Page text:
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Format of the Conference

The seventeenth edition of the conference will be held physically. However, it will accommodate virtual attendees, where possible. 

The conference will be organized around four pillars, each including a plenary session and parallel sessions that focus on key solutions to building, adopting, and implementing climate-smart strategies.

The four pillars are as follows:

  1. Just energy transition in African economies – Under this pillar, papers will consider strategies to move from significant reliance on fossil fuels to clean energy use; discuss how clean energy development and sustainable development could be pursued in tandem; assess the implications and impacts of an energy transition in Africa; evaluate how energy transition could be financed; consider policies, regulations and best practices to accelerate clean energy development in the continent; and develop a consensus on “just” energy transition pathways for Africa; and contribute to the broader discussion on energy and economic development in Africa.
  2. Climate change, the food system, and ocean economies. Papers under this pillar will look at (i) the impact of climate change on African livelihoods, particularly those of rural residents and farmers; (ii) how farmers are adapting to such impact, including management of water-related resources; and (iii) how private sector engagement with smallholder farmers can be strengthened by building on significant advances in digitization. Papers under this pillar may also consider the issue of climate-resilient ocean economies. Papers may explore (i) the impact of climate change on ocean systems; (ii) cascading impacts on key economic sectors, including direct losses (in the form of fish catch or tourism revenue) and increased uncertainty; and (iii) policies and strategies to ensure that oceans reduce carbon emissions whilst stimulating economic growth in coastal and small island states.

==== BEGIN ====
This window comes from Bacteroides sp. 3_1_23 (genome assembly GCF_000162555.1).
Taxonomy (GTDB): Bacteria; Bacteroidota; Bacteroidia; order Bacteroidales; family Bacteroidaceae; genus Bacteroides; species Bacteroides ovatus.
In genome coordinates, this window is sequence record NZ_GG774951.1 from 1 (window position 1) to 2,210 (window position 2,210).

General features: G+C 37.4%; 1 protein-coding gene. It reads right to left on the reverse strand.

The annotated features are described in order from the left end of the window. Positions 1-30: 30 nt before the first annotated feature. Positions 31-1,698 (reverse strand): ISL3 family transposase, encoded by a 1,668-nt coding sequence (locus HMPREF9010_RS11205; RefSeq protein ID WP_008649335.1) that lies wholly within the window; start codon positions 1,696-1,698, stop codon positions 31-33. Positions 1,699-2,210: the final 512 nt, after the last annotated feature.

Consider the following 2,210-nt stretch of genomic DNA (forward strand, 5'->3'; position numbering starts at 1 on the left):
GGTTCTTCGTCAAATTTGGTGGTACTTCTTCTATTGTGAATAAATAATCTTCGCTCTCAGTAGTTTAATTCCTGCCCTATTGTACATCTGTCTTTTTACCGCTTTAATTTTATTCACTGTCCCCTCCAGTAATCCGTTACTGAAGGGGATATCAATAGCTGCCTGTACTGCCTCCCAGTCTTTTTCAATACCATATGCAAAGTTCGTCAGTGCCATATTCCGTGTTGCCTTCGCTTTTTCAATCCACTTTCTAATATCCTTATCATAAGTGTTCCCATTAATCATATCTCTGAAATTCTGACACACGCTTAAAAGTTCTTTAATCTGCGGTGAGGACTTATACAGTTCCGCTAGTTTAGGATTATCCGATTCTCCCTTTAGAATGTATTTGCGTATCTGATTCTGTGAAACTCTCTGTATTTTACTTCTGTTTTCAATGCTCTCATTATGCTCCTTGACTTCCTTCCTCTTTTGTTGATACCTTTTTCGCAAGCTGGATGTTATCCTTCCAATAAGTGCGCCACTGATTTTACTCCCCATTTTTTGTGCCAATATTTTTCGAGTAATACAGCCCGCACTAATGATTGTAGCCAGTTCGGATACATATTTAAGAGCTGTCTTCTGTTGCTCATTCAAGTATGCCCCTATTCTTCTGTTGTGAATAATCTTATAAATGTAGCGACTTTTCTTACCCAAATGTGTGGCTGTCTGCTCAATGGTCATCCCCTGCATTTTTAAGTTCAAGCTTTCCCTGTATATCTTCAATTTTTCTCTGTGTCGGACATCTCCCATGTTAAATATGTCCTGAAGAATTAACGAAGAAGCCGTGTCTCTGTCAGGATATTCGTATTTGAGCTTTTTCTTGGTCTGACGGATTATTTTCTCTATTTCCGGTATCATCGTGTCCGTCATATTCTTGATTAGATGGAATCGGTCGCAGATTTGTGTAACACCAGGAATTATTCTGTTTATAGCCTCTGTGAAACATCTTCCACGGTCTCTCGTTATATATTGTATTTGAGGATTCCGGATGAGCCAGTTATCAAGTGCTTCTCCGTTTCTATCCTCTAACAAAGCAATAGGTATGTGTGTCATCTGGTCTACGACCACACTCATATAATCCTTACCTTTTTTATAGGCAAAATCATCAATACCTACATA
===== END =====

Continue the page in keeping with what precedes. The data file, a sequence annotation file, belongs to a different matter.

3. Climate-smart industrialization. Under this pillar, papers may focus on i) green industrial policies; ii) efficient exploitation of the continent's natural resources to generate inclusive growth; and iii) appropriate strategies to dissociate industrial growth from negative environmental externalities by maximizing the use of clean energy and green-production technologies without disrupting productivity enhancements in Africa.
  4. Africa’s governance, strategies, financing, and policies to building and mainstreaming resilient and sustainable climate-change adaptation and mitigation.  Papers in this category will explore the inclusivity of existing financial and social policies among vulnerable groups and fragile states. Given the low share of climate finance in Africa, papers will discuss how to mobilize climate finance resources and efficiently allocate them. Finally, papers will investigate whether climate change mitigation policies are robust and responsive to the African landscape and may focus on the link between green financing and the generation of jobs, especially for youth and women.